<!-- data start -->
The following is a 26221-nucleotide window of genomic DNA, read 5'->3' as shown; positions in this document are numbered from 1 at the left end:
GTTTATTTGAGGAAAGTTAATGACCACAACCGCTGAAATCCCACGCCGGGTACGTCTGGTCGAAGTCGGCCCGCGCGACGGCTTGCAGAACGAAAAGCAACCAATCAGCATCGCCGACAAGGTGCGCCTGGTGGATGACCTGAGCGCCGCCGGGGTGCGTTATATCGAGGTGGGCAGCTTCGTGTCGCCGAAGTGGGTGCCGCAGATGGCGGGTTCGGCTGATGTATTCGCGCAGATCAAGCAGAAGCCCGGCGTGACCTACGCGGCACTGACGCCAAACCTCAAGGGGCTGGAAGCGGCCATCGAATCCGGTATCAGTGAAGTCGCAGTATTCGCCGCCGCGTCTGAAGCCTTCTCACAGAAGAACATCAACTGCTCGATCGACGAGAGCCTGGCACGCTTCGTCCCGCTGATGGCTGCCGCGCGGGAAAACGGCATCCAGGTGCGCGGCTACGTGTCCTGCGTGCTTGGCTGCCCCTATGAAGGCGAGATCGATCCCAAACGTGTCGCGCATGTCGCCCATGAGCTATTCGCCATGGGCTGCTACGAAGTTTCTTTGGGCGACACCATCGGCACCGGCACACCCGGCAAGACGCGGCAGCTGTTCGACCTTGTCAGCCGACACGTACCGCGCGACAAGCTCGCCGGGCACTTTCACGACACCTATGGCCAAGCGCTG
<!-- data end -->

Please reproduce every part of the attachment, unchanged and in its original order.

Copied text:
The following is a 26221-nucleotide window of genomic DNA, read 5'->3' as shown; positions in this document are numbered from 1 at the left end:
GTTTATTTGAGGAAAGTTAATGACCACAACCGCTGAAATCCCACGCCGGGTACGTCTGGTCGAAGTCGGCCCGCGCGACGGCTTGCAGAACGAAAAGCAACCAATCAGCATCGCCGACAAGGTGCGCCTGGTGGATGACCTGAGCGCCGCCGGGGTGCGTTATATCGAGGTGGGCAGCTTCGTGTCGCCGAAGTGGGTGCCGCAGATGGCGGGTTCGGCTGATGTATTCGCGCAGATCAAGCAGAAGCCCGGCGTGACCTACGCGGCACTGACGCCAAACCTCAAGGGGCTGGAAGCGGCCATCGAATCCGGTATCAGTGAAGTCGCAGTATTCGCCGCCGCGTCTGAAGCCTTCTCACAGAAGAACATCAACTGCTCGATCGACGAGAGCCTGGCACGCTTCGTCCCGCTGATGGCTGCCGCGCGGGAAAACGGCATCCAGGTGCGCGGCTACGTGTCCTGCGTGCTTGGCTGCCCCTATGAAGGCGAGATCGATCCCAAACGTGTCGCGCATGTCGCCCATGAGCTATTCGCCATGGGCTGCTACGAAGTTTCTTTGGGCGACACCATCGGCACCGGCACACCCGGCAAGACGCGGCAGCTGTTCGACCTTGTCAGCCGACACGTACCGCGCGACAAGCTCGCCGGGCACTTTCACGACACCTATGGCCAAGCGCTG